Andreas Bischof wrote his dissertation at the Chair of Media Communication, where he was supervised by Prof. Dr. Claudia Fraas. Today, Bischof is a member of the junior research group “Miteinander” at the Faculty of Computer Science.

 

EASST’14 – Talk on Robots in Elder Care

kopernikus_bischof

Statue of Nicolaus Copernicus in Torun, Poland. (c) Bischof

CrossWorlds assistant researcher Andreas Bischof has been attending EASST’14, europe’s most important conference on science and technlogy studies (STS).

The European Association for the Study of Science and Technology (EASST) has – like the field itself – geographical centres of gravitation in Britain, the Netherlands and Scandinavia. The organisation seeks to overcome this historic bias by allocating its bi-anual meetings in south and east european countries. The 2014 conference took place in Torun / Poland, Nicolaus Copernicus’ birth place! (Which is more than funny since Copernicus is the title hero of a very important study that kind of founded science and technology research, Thomas Kuhns »Copernican Revolution«.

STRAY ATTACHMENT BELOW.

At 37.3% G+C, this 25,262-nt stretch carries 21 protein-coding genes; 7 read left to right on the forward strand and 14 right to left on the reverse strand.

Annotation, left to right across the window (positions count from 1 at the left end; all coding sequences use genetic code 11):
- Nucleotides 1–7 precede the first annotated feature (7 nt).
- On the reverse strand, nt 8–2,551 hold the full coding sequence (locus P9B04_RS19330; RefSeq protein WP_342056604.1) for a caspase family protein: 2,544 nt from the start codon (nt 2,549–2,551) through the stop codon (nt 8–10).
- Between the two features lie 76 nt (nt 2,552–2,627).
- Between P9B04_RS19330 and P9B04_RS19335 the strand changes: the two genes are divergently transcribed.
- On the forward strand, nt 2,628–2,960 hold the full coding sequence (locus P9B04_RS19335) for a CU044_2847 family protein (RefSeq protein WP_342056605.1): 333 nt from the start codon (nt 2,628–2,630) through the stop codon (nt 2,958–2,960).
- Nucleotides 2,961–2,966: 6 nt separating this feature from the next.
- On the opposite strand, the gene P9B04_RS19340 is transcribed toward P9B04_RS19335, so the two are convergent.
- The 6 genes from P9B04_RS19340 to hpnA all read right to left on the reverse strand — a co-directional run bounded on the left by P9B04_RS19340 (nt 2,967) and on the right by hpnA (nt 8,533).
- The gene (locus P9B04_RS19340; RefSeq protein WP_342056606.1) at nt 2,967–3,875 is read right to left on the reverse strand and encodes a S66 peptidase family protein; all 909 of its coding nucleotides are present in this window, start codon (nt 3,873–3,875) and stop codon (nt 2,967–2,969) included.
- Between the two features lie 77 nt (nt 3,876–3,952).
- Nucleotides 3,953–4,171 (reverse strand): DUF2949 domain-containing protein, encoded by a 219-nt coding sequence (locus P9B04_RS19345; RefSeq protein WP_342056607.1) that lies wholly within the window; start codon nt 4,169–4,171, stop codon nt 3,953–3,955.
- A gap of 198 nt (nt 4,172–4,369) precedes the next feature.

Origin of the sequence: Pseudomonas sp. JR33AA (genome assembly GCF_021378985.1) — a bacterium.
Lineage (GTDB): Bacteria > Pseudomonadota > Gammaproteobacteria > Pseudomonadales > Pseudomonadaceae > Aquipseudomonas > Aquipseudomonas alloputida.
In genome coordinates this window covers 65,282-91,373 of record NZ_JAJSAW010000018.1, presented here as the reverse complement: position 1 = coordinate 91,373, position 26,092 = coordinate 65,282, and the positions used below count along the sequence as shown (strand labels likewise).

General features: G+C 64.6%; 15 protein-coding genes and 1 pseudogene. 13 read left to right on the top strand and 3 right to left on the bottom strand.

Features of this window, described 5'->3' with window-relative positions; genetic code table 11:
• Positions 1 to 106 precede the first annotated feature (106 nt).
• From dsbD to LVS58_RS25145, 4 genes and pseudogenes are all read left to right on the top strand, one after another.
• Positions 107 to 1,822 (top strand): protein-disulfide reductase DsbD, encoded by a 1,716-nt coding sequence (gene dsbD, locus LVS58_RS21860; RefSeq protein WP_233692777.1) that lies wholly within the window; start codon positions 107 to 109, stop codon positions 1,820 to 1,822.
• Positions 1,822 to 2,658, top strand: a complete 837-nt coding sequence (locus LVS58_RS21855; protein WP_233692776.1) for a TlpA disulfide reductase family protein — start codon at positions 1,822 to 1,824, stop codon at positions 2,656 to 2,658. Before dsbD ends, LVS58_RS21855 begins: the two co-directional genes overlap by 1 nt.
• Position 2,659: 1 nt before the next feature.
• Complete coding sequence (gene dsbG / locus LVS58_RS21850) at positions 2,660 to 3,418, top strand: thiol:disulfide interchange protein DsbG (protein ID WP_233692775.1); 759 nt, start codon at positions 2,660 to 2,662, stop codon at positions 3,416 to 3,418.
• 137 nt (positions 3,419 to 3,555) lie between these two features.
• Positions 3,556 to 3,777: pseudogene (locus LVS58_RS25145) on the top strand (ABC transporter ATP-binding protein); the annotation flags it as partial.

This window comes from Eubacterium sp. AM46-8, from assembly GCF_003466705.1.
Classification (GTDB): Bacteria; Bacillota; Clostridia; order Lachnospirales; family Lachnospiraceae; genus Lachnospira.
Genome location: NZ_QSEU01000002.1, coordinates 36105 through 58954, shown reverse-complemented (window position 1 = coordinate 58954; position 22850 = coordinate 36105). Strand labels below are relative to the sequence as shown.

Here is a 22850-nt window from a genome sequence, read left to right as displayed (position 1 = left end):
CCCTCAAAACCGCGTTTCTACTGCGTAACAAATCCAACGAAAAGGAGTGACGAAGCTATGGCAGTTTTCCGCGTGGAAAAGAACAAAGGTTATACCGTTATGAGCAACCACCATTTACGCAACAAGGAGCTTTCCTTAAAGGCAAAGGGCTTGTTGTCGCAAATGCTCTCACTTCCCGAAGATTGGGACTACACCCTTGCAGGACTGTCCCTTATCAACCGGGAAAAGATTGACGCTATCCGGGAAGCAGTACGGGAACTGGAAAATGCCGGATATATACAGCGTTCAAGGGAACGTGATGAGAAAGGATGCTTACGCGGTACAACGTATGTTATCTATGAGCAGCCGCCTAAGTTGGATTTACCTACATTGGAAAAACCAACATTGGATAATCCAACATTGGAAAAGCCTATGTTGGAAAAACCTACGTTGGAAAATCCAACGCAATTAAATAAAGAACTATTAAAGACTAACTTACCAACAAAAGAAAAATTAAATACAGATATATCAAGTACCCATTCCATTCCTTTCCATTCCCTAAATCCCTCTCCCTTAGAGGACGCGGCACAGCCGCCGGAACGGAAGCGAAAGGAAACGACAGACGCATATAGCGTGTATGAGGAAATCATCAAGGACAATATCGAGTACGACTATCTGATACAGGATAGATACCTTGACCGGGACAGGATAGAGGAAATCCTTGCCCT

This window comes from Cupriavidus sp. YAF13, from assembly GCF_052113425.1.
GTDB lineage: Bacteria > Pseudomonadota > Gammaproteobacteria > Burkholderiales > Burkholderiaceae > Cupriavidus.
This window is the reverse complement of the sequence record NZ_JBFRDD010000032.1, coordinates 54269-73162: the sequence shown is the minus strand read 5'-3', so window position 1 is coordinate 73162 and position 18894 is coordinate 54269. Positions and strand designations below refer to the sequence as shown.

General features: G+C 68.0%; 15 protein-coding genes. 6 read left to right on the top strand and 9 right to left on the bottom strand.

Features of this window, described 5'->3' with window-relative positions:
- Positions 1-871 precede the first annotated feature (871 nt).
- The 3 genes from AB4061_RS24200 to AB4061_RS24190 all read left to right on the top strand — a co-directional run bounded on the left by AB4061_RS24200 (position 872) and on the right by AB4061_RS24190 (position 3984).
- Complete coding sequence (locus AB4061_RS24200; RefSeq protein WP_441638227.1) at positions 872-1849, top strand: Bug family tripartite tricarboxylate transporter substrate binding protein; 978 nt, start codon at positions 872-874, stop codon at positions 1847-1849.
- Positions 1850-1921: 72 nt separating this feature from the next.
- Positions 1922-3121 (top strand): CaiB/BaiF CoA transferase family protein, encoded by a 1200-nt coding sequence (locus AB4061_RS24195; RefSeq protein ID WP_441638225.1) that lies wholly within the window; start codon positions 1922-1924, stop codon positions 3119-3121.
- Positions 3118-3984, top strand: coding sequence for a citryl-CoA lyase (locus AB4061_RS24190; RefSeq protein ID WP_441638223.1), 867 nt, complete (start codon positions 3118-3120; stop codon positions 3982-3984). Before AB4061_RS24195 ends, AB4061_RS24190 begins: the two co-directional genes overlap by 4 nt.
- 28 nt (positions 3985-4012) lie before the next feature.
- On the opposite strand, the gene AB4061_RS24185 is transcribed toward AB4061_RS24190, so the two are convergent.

Andreas’ talk was part of the panel »Governing Health Care Technologies«. Demographic ageing is widely seen as a “grand challenge”, and policy makers, industry, academic researchers, health care providers, and lobby groups have identified research and innovation as a promising response. In this context Andreas’ talk »Two Ways of Co-Constructing the User in Social Robotics« contributed to the discussion of practices of user-producer interactions in social robotics projects for elderly.